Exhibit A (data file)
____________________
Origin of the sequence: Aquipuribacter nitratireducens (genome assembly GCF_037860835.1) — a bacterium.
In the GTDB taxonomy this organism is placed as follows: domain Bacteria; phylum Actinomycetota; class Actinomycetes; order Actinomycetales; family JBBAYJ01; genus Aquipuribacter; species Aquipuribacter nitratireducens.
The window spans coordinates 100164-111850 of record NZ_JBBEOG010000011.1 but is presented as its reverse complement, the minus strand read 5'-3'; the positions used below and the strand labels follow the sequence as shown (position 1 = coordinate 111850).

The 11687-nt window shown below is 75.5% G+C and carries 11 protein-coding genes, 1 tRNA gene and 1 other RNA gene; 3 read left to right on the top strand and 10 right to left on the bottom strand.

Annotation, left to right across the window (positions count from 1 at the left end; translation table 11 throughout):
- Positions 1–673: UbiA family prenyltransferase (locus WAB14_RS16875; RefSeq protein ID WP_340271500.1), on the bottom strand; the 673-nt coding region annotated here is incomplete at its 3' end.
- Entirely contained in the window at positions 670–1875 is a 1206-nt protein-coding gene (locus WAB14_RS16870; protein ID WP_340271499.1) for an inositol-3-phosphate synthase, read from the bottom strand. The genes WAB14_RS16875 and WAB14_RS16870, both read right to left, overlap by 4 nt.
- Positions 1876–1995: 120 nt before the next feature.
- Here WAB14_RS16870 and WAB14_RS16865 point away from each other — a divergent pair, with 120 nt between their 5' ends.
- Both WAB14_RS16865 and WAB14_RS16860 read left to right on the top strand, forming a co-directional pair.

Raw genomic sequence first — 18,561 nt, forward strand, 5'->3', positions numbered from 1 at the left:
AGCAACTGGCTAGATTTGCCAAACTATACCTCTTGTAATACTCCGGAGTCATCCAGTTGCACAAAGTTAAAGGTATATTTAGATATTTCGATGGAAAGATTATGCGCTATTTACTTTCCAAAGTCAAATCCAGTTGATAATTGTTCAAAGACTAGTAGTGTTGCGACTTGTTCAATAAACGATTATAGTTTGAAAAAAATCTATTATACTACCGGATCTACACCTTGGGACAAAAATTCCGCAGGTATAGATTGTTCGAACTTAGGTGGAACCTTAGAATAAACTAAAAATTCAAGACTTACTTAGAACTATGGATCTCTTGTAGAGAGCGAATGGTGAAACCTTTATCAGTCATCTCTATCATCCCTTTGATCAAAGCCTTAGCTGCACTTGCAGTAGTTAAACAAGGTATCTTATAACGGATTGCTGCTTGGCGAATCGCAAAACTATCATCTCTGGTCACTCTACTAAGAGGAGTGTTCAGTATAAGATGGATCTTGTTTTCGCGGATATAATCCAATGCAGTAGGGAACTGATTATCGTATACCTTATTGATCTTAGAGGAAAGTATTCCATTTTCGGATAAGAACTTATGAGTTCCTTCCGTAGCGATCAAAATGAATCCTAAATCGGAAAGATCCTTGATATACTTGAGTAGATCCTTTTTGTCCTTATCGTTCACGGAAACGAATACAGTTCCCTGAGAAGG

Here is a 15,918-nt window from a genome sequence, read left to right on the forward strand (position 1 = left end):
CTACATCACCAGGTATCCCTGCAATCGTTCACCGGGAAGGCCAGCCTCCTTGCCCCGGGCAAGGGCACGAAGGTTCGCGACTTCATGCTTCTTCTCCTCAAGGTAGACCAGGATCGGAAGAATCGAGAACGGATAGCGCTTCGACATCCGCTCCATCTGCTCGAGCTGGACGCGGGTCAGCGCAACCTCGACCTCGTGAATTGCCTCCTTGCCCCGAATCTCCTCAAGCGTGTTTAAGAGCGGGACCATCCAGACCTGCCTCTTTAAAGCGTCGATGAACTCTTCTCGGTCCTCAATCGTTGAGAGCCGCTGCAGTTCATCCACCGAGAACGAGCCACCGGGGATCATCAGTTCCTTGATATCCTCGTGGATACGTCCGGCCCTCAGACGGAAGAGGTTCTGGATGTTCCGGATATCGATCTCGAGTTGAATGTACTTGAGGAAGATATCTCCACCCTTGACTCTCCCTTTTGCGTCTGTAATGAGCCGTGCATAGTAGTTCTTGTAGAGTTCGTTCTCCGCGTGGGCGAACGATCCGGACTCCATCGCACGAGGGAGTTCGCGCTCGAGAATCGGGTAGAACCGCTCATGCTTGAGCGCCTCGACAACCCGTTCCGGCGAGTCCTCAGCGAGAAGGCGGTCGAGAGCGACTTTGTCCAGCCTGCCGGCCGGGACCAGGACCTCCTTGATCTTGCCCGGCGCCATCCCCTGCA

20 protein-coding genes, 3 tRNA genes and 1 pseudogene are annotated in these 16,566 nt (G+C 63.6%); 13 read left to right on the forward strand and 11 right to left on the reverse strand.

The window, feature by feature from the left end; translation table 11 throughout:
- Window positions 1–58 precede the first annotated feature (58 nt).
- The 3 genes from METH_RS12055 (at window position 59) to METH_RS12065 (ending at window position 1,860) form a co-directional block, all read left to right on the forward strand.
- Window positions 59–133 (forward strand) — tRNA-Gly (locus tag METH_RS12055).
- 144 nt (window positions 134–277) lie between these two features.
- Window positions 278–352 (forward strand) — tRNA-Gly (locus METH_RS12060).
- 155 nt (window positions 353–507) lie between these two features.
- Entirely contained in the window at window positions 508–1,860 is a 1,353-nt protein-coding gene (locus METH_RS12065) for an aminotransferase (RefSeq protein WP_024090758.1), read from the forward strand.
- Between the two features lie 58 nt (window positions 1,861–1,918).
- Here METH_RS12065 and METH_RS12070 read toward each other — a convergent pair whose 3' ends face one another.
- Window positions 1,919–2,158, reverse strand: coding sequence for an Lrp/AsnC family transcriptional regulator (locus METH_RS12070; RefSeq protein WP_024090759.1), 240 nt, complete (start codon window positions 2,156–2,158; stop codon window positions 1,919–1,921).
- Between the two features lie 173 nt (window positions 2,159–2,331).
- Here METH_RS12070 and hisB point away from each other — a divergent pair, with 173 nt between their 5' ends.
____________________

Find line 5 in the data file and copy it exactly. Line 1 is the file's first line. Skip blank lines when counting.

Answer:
Annotation, left to right across the window (positions count from 1 at the left end; translation table 11 throughout):